The former British Cycling coach Heiko Salzwedel has died.
Riders and colleagues who worked with Salzwedel during his three stints with the British Olympic team have paid tribute, including gold medallists Callum Skinner and Owain Doull, as well as performance director Stephen Park.
German media reports that Salzwedel’s death was confirmed on Thursday (September 30). He was 64 years old and leaves behind a wife and two children.
After beginning his coaching career in Germany in the 1990s, Salzwedel worked as the national coach for Australia, Denmark, Russia, and Switzerland.
Some of his biggest successes came during his time with British Cycling, where he worked from 2001-2002, 2008-12, and finally from 2014-18.
After his departure from British Cycling in 2019, Salzwedel worked as a regional trainer for the Brandenburg Cycling Association.
During his time as the men’s endurance coach for the Great Britain Cycling Team, Salzwedel helped guide the GB team pursuit squad to gold in Rio 2016 with Sir Bradley Wiggins, Ed Clancy, Steven Burke and Owain Doull.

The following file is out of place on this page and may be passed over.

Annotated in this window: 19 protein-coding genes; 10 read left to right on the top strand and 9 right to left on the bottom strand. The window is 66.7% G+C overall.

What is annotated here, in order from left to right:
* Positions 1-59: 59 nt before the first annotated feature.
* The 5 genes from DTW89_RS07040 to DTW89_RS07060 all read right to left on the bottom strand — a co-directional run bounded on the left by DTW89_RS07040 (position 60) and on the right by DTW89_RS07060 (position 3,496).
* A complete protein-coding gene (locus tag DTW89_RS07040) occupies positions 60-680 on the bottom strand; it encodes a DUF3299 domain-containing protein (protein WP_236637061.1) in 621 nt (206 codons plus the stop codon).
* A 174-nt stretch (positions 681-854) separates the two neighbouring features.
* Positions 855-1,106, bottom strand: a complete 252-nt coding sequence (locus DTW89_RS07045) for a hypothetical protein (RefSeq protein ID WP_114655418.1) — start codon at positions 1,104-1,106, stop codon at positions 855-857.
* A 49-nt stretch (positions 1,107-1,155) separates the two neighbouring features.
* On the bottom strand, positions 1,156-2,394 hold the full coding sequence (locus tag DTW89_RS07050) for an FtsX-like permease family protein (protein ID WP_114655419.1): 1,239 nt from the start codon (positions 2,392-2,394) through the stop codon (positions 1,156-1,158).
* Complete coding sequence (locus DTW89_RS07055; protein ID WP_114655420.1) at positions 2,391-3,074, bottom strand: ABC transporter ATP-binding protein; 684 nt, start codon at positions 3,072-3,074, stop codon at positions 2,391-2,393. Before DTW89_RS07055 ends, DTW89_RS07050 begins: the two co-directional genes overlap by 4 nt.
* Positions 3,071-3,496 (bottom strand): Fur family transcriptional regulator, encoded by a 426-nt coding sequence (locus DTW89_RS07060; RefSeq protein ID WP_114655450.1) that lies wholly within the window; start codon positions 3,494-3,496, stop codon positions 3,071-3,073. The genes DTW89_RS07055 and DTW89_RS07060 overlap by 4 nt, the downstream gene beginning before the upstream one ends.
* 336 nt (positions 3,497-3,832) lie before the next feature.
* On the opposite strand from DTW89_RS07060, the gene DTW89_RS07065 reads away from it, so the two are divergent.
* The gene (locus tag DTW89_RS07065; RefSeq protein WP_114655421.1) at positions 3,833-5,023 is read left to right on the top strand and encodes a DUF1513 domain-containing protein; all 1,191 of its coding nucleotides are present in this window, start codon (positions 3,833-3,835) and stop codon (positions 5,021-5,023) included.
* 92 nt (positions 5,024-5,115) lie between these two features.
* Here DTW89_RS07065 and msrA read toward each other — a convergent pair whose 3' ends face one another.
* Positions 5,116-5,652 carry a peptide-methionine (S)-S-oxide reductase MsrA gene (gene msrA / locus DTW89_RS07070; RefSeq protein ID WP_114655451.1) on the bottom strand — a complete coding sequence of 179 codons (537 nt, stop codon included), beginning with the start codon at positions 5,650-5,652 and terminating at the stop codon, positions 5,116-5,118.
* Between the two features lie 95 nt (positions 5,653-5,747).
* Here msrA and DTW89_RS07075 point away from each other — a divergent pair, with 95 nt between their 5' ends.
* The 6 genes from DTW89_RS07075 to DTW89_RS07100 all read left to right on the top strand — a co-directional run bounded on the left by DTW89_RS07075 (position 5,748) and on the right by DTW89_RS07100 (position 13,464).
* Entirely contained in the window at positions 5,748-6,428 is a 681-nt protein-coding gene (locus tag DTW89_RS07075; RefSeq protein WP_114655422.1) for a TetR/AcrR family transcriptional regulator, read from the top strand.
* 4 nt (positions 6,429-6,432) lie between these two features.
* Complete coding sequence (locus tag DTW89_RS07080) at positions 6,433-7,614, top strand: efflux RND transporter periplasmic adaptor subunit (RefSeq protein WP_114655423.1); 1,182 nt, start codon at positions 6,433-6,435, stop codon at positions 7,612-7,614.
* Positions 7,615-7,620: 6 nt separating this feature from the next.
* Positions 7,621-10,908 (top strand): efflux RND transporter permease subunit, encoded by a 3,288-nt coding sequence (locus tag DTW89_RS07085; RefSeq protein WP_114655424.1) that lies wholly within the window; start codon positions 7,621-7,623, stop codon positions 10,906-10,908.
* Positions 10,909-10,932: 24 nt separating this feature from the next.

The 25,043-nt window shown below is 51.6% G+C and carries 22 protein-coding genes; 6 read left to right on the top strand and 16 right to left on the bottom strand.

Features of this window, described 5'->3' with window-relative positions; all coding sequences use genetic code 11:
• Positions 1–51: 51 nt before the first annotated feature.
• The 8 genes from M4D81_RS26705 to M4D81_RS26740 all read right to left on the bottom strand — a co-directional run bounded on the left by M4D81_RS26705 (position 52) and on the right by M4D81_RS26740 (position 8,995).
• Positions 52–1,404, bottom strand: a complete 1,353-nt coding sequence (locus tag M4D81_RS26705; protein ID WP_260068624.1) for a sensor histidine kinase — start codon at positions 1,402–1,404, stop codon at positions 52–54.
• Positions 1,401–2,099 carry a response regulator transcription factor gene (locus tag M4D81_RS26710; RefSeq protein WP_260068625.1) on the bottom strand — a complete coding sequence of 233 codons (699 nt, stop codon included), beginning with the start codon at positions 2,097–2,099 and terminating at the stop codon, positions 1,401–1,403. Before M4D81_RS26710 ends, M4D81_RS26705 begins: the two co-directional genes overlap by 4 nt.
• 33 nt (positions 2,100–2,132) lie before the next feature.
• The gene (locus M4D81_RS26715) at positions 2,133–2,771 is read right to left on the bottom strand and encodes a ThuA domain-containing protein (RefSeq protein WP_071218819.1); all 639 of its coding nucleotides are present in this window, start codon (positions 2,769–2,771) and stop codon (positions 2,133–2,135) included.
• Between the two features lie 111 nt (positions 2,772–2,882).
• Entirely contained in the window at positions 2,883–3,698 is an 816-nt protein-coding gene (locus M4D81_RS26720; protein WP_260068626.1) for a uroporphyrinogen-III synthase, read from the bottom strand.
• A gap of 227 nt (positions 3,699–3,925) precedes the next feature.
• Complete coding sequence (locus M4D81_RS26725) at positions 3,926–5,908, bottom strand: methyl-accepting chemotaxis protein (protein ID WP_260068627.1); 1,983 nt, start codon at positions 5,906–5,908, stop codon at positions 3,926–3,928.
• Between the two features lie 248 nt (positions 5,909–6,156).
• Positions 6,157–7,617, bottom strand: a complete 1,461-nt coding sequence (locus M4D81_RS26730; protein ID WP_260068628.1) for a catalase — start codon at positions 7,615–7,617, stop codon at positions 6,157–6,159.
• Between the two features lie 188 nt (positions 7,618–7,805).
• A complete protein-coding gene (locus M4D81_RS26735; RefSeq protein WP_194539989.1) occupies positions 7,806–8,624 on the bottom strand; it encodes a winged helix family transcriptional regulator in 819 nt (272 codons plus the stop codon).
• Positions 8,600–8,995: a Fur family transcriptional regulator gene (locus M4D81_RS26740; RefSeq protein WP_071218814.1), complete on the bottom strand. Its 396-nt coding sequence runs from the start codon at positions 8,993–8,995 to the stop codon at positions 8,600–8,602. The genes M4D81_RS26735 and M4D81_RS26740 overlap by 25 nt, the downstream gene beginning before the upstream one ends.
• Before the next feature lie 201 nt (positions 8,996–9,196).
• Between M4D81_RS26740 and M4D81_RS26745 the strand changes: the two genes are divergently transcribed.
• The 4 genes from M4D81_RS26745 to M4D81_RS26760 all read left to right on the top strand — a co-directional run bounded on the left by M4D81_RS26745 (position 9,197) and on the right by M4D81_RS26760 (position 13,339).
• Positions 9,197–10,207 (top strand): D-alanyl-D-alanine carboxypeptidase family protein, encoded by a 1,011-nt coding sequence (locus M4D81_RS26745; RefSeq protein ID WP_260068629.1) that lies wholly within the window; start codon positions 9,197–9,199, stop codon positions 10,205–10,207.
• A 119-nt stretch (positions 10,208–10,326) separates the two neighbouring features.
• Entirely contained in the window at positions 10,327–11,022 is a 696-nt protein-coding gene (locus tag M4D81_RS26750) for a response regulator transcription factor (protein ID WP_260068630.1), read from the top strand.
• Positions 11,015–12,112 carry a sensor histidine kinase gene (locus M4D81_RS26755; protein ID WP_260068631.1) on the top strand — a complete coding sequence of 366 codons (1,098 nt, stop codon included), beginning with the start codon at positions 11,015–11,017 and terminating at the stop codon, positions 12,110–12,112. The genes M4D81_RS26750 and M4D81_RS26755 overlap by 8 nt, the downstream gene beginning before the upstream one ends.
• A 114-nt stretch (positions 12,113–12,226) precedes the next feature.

Doull, who has since gone on to a successful WorldTour career on the road, said: “Heartbroken to hear the news of Heiko’s passing.
“His loyalty and commitment to ‘his boys’ was a mark of his character. He was one of the first coaches who believed in my potential, and for this I will always be grateful.
“Thoughts are with his friends and family. RIP Heiko.”
But his influence was also felt outside the men’s endurance team, as retired sprinter and gold medallist Callum Skinner said: “It wasn’t just his own boys (endurance). I loved this guy.
“A maverick who didn’t always fit with the British Cycling box culture (in a good way).
“Embodied one of my favourite quotes: ‘never do a job you aren’t prepared to lose’.
“The most hired and fired man at BC. Legend, RIP.”
Stephen Park, the current BC performance director, said: “It has been very sad to hear of the passing of Heiko Salzwedel.
“He worked [with] and influenced many riders and coaches at GBCT and around the world.
“British Cycling sends our condolences to all who knew him.”
Thank you for reading 5 articles this month* Join now for unlimited access
Enjoy your first month for just £1 / $1 / €1
*Read 5 free articles per month without a subscription
Join now for unlimited access
Try first month for just £1 / $1 / €1